Starting a parent support group, some insights. – Guest Column by Gopi Ramakrishnan, Co-founder, SCAN
Starting a parent support group comes with many challenges. But it’s worth it especially when you have a child with a disability. In our guest column, Gopinath Ramakrishnan, Co-founder of Special Child Assistance Network, a Chennai-based support group, shares some insights.
Start with baby steps. Some groups start with very ambitious plans and sometimes it’s difficult to figure out how to get everything done and that leads to anxiety, differences of opinion, etc.
When we first had the vague idea of starting what eventually became Special Child Assistance Network (SCAN), we decided to start with a get-together, just to get a lot of special needs families in the same space so that we could start sharing ideas. We then came up with plenty of ideas, but were able to actually implement only a couple of them. Even a year later I found that many of our initial ideas are still only on paper! But we had done a bunch of other things by then… just taking one step at a time!
Find one activity to kickstart the group with. Much before we started SCAN, a few of us had started Family Yoga for Special Needs — parents and children together, once a week. This started a bonding process, both for the parents and the children. So, when we had our first SCAN event, we had something to talk about and an activity for others to join in. It doesn’t have to be yoga — it could be getting kids together for play-time in the park, or a painting session, or to dance. Make it a regular activity, stick to a schedule, and you find more people joining in. This automatically leads to more activities as other parents start coming up with stuff to do.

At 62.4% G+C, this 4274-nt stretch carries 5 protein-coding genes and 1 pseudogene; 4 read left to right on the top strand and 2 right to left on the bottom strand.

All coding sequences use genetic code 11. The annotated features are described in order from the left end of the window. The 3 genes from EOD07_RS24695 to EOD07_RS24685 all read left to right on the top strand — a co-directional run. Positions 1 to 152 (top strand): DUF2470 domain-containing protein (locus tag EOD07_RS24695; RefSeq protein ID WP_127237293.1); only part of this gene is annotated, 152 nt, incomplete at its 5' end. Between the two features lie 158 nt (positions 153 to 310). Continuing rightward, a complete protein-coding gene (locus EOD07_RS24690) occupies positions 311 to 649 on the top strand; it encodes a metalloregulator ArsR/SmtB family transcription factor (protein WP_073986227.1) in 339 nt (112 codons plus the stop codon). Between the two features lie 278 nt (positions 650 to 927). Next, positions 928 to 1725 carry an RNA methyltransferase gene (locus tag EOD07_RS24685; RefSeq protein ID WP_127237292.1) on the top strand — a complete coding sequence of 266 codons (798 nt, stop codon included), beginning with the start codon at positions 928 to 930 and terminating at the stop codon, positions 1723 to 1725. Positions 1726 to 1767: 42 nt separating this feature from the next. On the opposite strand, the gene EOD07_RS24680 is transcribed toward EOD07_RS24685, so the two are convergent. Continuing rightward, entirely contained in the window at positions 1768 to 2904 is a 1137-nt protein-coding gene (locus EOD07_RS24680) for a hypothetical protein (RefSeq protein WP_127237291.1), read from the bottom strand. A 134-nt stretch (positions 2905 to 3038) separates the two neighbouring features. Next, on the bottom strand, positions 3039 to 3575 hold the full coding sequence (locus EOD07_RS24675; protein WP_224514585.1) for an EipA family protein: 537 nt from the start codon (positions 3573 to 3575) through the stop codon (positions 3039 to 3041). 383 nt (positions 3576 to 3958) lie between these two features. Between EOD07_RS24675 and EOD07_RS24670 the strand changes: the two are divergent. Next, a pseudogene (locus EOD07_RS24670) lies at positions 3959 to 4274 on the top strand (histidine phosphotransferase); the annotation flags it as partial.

Leverage technology. Social media is so useful and convenient. Without WhatsApp and Facebook we just wouldn’t have gathered momentum. Create a buzz on social media and make it inclusive — all our groups are open for any member to add others. Generate discussion and don’t police it too much, that’s the only way people open up and share their views.
Find or create a space to meet. We were extremely lucky that, a few months after we started SCAN, one of the members Vimal Balchander came up with the idea of starting Mitr as a space for special needs families to meet. Initially it was just a place to hang out. Then different folks came up with interesting activities – art classes, games, the cafÃ© – each of these helped to create interest in the group, bring in new members and give everyone a feeling that this was a happening place!
Plan activities that folks can’t do alone. Very soon after we started SCAN, we planned a movie outing. Many of our families hadn’t been to the movies in years, as their kids were uncomfortable with the noise levels or found the darkness unnerving. We organized a show at a private preview theatre, and ran a film with the volume set at a much lower level and some lights on through the show. People loved it! This generated so much awareness and appeal. We realized that if the group arranged activities that can’t be done by any family by themselves, or things that are more fun in a group, there’s an automatic clamour for more! And nothing invigorates us more than that!